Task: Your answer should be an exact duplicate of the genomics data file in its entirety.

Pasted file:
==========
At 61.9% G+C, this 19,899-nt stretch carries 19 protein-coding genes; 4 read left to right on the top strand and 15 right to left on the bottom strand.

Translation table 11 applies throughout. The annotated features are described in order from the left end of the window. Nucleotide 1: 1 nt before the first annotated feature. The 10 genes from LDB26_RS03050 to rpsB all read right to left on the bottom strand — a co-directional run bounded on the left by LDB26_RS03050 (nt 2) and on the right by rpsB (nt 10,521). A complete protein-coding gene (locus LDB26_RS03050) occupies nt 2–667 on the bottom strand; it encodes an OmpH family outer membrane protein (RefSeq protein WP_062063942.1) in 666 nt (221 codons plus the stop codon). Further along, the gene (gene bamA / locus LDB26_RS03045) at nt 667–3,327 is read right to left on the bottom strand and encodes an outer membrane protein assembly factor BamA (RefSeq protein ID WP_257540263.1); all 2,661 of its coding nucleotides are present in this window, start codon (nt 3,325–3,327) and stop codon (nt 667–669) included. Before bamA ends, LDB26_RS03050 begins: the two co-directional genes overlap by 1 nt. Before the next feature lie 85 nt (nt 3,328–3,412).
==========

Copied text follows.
At 61.9% G+C, this 19,899-nt stretch carries 19 protein-coding genes; 4 read left to right on the top strand and 15 right to left on the bottom strand.

Translation table 11 applies throughout. The annotated features are described in order from the left end of the window. Nucleotide 1: 1 nt before the first annotated feature. The 10 genes from LDB26_RS03050 to rpsB all read right to left on the bottom strand — a co-directional run bounded on the left by LDB26_RS03050 (nt 2) and on the right by rpsB (nt 10,521). A complete protein-coding gene (locus LDB26_RS03050) occupies nt 2–667 on the bottom strand; it encodes an OmpH family outer membrane protein (RefSeq protein WP_062063942.1) in 666 nt (221 codons plus the stop codon). Further along, the gene (gene bamA / locus LDB26_RS03045) at nt 667–3,327 is read right to left on the bottom strand and encodes an outer membrane protein assembly factor BamA (RefSeq protein ID WP_257540263.1); all 2,661 of its coding nucleotides are present in this window, start codon (nt 3,325–3,327) and stop codon (nt 667–669) included. Before bamA ends, LDB26_RS03050 begins: the two co-directional genes overlap by 1 nt. Before the next feature lie 85 nt (nt 3,328–3,412).